Emaud Azer Boctor has been charged with crimes 19 times in Sacramento County, most recently for trying to escape an ankle monitor, court records show. He was sentenced to five years in state prison in 1997 for receiving stolen property and has been jailed on more than a dozen other separate occasions.
Somephone Siackasorn is scheduled to go on trial in Sacramento this week to face an allegation he was driving a stolen Acura when he led sheriff’s deputies on a car chase last year. If found guilty, it will be the fourth time Siackasorn has been convicted of a serious crime in Northern California, records show.
Boctor, 53, and Siackasorn, 42, were among the 123 suspects held on April 24 at the Rio Cosumnes Correctional Center near Elk Grove by the federal Immigration and Customs Enforcement agency, or ICE. More than a dozen of those inmates have at least five arrests on their criminal records, according to a Sacramento Bee analysis of an inmate roster obtained through the state’s Public Records Act.
At the same time, nearly two dozen inmates detained by ICE then were charged with a crime in Sacramento just once, records show. Of those, seven had never been convicted of a crime here, meaning their charges are either pending or have been dismissed.
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The broad spectrum of criminal backgrounds of the inmate population is evidence of the widening definition of whom the federal government considers for deportation under President Donald Trump.
While federal authorities were under orders in the past to focus on serious criminals for deportation, ICE is operating under a new set of guidelines that permits agents to apprehend anyone suspected of being in the country illegally. The new guidelines also state that those merely suspected of a crime – but not convicted – are targets for deportation.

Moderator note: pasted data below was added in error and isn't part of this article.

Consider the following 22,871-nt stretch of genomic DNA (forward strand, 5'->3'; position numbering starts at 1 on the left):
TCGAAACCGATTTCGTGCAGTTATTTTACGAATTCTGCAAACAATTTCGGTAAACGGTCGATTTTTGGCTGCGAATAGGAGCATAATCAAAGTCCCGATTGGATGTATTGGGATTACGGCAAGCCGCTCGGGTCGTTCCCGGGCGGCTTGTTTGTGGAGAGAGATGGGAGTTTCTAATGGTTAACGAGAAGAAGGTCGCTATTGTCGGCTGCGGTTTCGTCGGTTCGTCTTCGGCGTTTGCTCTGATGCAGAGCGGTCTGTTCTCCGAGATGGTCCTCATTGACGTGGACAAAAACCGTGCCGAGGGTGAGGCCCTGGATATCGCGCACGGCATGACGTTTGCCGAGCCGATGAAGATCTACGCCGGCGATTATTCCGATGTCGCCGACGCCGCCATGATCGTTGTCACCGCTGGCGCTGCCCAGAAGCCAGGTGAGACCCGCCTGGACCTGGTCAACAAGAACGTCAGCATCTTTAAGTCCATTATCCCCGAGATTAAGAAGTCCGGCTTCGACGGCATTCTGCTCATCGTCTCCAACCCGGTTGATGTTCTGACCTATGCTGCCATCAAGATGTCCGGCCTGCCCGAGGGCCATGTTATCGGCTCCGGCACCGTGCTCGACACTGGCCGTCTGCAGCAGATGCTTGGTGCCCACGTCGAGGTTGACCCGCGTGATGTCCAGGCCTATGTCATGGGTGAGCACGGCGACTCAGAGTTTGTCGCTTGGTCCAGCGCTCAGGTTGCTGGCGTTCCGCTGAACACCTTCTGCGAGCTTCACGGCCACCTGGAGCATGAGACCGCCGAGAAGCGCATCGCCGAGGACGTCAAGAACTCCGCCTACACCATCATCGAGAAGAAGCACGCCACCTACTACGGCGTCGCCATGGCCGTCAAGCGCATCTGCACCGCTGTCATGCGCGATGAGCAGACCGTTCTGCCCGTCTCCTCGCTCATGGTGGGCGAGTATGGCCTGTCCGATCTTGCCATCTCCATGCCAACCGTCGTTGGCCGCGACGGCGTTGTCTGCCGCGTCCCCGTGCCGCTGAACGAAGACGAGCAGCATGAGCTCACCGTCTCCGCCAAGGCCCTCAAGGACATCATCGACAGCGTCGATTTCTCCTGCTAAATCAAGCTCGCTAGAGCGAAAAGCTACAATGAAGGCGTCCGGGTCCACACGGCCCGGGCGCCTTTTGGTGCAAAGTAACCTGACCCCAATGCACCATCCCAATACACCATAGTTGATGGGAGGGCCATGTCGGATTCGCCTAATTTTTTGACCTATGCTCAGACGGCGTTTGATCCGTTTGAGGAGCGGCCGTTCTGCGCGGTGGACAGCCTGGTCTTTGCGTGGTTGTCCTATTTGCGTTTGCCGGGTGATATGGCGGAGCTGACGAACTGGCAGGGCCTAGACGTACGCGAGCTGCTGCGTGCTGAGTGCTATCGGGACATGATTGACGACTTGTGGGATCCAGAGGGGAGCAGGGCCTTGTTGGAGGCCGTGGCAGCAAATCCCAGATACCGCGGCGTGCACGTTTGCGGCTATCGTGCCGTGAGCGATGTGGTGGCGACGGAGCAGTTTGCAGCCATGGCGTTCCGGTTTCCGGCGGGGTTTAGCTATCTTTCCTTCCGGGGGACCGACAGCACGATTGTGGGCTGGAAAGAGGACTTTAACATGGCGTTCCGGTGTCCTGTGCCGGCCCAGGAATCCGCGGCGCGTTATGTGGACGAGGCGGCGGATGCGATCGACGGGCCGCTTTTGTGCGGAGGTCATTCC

ICE agents arrested more than 30,000 convicted criminals around the nation during Trump’s first 100 days in office, the agency reported earlier this month. That number represented a 16 percent jump over last year and was the highest total for the time period since 2014.
At the same time, arrests of suspected undocumented immigrants nationwide without criminal convictions exploded, more than doubling since last year.
“ICE agents and officers have been given clear direction to focus on threats to public safety and national security,” acting ICE Director Thomas Homan said when the numbers were released. “However, when we encounter others who are in the country unlawfully, we will execute our sworn duty and enforce the law.”
Dozens of inmates are housed each day at the Rio Cosumnes facility on what are known as “ICE holds” while they await deportation proceedings. The Sacramento Sheriff’s Department has a five-year, $30.1 million contract to house the suspects for ICE.
Of the ICE inmates at the facility on April 24, more than 50 had arrest records in Sacramento County, records show. Those with criminal backgrounds had faced a wide range of charges, from trespassing to attempted murder. Boctor and another man were charged with crimes 19 times. A third suspect faced local charges 18 times.